The first meeting of “Science Breakthroughs 2030” just convened to discuss the key advances essential for revolutionizing food and agriculture in the next decade. The resounding theme: What’s needed is akin to a moonshot. Or as committee co-chair John D. Floros put it, a “green revolution 2.0.”
Half a century ago, scientists similarly asked how to feed a growing population. Their answer: “invest more in agricultural technology,” recounted Floros. That investment kick-started what became known as the green revolution. During it, new crop varieties, technological advances, changes in agricultural practices and shifts in the storage and transport of food all contributed to a dramatic increase in agricultural output.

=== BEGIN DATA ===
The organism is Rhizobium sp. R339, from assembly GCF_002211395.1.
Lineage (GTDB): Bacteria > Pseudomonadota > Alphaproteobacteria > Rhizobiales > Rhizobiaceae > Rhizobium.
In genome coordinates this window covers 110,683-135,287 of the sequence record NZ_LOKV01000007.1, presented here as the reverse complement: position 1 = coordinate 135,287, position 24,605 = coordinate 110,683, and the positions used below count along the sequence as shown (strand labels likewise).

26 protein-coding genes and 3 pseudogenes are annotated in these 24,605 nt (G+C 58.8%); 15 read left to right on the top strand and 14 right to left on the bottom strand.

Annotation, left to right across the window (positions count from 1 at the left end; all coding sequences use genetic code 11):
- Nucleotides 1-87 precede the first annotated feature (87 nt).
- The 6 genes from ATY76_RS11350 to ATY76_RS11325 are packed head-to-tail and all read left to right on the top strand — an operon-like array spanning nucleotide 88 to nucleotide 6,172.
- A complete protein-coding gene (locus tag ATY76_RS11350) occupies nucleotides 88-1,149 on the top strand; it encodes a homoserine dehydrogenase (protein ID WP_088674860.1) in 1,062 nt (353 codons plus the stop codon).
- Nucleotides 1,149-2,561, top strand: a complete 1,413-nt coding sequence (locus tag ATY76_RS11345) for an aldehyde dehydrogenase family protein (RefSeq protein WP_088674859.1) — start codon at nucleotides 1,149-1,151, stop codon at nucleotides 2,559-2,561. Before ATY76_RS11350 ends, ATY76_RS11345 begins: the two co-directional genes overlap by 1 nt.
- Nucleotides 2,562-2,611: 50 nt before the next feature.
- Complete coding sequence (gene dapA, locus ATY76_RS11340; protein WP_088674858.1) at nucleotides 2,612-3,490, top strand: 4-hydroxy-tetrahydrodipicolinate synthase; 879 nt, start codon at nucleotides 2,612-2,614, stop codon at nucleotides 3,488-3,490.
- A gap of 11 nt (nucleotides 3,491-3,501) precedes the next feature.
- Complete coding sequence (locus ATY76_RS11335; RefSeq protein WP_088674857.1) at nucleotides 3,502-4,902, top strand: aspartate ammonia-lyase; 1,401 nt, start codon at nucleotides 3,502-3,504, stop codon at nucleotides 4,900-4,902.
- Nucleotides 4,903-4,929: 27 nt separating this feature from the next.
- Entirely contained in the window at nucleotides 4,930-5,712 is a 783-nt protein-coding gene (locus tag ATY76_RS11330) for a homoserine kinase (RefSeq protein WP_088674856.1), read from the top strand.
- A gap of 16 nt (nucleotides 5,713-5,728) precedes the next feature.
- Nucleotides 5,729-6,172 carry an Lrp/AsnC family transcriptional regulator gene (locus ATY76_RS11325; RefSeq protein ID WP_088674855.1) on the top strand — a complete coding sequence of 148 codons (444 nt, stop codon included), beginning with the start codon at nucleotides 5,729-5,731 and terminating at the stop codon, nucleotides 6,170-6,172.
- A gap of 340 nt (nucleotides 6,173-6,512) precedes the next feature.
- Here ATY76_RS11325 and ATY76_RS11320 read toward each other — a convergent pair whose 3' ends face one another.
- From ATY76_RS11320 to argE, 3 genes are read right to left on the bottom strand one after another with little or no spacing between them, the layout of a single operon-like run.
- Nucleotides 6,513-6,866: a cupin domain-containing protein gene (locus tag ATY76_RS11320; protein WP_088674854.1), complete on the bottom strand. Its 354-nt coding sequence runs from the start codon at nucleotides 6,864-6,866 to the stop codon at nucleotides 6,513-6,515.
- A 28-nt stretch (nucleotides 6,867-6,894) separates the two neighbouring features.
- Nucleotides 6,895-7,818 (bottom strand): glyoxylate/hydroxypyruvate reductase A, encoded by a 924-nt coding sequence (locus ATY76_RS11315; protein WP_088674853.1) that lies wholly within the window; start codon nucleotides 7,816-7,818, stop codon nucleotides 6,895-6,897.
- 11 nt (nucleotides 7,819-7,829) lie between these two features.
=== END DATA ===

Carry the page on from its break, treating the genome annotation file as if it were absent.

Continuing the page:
But according to some experts, that investment and the growth it fueled has begun to stagnate. The U.S. Department of Agriculture’s budget for agricultural research “has been flat for a decade,” noted Robert A. Easter of SoAR.
Genomic data is being used to breed new crops and satellite data to identify water and nutrient needs within a field. “There will be data behind every seed we plant,” committee co-chair Susan Wessler said.
The GLP aggregated and excerpted this blog/article to reflect the diversity of news, opinion, and analysis. Read full, original post: This quiet agricultural ‘moonshot’ could change the future of food